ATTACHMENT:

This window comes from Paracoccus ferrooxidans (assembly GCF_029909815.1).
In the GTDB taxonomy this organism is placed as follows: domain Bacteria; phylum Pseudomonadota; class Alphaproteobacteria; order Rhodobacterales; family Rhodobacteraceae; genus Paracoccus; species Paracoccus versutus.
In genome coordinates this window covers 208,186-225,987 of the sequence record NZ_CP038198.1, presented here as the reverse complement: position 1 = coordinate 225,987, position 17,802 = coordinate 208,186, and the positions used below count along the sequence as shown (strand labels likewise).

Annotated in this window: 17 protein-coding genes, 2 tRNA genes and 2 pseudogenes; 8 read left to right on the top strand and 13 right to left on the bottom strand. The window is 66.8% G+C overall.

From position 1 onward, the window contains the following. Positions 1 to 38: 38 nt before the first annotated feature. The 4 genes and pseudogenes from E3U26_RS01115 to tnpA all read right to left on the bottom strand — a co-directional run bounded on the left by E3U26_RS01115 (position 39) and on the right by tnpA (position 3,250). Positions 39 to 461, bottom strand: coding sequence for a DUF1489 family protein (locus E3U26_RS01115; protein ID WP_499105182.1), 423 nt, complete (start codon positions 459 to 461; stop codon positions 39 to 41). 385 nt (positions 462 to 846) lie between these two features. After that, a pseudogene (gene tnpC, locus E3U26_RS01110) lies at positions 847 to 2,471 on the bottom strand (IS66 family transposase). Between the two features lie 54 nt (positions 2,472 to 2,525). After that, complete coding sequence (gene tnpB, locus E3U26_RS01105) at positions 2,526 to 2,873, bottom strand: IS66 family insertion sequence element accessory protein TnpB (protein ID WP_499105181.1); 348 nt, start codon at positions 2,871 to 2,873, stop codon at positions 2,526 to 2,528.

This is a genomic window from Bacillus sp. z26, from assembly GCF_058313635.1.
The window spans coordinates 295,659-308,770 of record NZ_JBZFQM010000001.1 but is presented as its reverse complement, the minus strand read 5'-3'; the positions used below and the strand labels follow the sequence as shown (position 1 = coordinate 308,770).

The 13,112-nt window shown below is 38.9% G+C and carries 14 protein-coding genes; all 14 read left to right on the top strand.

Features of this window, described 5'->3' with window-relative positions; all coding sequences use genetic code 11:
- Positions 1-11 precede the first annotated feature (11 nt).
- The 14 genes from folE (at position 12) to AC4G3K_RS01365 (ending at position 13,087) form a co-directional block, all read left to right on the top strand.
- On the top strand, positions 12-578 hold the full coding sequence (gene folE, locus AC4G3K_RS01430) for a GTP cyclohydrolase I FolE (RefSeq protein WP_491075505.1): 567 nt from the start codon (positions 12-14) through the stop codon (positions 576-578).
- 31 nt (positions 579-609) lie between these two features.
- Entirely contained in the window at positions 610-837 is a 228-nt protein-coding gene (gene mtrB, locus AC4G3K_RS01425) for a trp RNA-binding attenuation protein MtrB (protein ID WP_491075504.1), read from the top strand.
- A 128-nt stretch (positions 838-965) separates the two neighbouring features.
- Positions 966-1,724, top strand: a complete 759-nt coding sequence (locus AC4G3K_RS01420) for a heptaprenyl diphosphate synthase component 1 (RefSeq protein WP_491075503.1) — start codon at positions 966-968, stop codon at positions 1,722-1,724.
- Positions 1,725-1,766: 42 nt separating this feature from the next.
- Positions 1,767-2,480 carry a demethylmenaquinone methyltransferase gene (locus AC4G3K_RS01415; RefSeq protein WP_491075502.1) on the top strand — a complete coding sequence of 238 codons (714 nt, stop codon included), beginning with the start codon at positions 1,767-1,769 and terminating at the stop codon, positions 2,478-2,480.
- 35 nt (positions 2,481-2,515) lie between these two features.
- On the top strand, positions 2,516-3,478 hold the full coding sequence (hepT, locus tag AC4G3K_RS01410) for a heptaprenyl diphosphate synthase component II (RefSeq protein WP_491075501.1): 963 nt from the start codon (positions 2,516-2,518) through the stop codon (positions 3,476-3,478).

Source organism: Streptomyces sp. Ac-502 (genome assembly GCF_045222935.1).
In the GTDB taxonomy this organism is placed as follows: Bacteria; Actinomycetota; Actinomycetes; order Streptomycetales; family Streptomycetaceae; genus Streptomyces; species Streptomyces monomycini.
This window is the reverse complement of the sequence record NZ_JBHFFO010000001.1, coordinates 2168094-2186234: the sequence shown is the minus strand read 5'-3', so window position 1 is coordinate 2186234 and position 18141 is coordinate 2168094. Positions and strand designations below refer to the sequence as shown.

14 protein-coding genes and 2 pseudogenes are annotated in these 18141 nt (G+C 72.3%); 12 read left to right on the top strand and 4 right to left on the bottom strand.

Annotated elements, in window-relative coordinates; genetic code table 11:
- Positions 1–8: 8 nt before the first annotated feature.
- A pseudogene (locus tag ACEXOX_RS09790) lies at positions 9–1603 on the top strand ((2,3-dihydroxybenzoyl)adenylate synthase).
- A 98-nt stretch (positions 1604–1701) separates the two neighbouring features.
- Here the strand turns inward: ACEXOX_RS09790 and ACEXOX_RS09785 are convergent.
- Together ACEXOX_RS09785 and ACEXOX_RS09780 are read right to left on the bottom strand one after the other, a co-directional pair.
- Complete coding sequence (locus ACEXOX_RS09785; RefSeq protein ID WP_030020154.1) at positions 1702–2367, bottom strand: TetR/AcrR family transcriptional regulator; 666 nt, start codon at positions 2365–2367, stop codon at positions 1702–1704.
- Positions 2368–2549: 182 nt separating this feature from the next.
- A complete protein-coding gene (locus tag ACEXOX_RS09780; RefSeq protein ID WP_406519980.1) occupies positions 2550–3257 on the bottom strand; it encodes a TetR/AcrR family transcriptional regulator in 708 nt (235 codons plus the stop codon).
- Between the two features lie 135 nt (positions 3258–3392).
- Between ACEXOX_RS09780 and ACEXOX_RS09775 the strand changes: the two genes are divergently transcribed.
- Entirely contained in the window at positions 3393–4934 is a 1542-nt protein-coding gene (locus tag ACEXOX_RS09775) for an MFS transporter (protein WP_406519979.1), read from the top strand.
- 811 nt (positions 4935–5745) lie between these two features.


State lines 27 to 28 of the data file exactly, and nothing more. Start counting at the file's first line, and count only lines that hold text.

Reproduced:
- A pseudogene (locus tag ACEXOX_RS09790) lies at positions 9–1603 on the top strand ((2,3-dihydroxybenzoyl)adenylate synthase).
- A 98-nt stretch (positions 1604–1701) separates the two neighbouring features.